“The issue is that you have to construct the water line so that it has some type of residual value,” said Tim Seibert, president of Ohio-based Integrity Kokosing Pipeline Services, which builds water pipelines for oil and gas companies.

The pipeline, when left dry after fracking is complete, must have some other purpose to justify its cost.

Companies could keep ownership in case they decide to refrack those wells, Mr. Seibert said, or they could turn the pipeline into a gas or liquids conduit instead. Both Aqua and Integrity build their water pipelines to the specifications of gas lines to keep that option open.

There’s also the possibility of using the water line to serve residents, just as Mr. Barnhart wants for his township.

That was the intent of Pennsylvania American Water, another utility that extended a line in Butler County to deliver water to Rex Energy Corp.’s fracking operations there. When Rex is done, the line will be used to serve a new housing development.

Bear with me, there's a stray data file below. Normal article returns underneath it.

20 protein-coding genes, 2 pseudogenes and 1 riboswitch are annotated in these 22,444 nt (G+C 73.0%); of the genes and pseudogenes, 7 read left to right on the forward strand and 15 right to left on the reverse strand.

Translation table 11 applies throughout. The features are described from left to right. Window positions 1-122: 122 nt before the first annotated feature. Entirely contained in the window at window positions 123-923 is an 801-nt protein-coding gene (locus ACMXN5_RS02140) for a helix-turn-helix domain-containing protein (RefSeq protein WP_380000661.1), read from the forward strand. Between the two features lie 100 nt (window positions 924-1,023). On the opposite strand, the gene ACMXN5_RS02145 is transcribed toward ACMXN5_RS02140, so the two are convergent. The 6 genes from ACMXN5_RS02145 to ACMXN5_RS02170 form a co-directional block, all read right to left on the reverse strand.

Extending that water line is projected to eliminate 500,000 truck round trips during the next five years, according to Josephine Posti, Pennsylvania American Water’s spokeswoman.

Money and location

For producers that consider installing water pipelines, the motivations are traffic safety, economics, and logistics. One truck hauls 4,200 barrels of water, while shale wells guzzle up to 10 million gallons within a span of a few days, Mr. Seibert said.

Consol Energy Inc., the Cecil energy company drilling dozens of wells at Pittsburgh International Airport, is building a 12-mile water line to supply those wells during fracking. The water lines will be buried alongside the gas gathering lines and will run directly to wells.

That’s uncommon, even for companies that use water pipelines for fracking. A more typical scenario might be a pipeline that draws from a large source, such as Range Resources’ tap into the Ohio River, then delivers water to a network of impoundments where that water is stored and later either trucked to well sites or delivered through temporary, above ground pipelines, as with Range.

The decision to build a water pipeline — and Consol has built many, according to Mark Stebbins, district operations superintendent for gas — often comes down to density. It begins to make sense only when there are at least a dozen or a few dozen wells in a particular location with a reservoir nearby.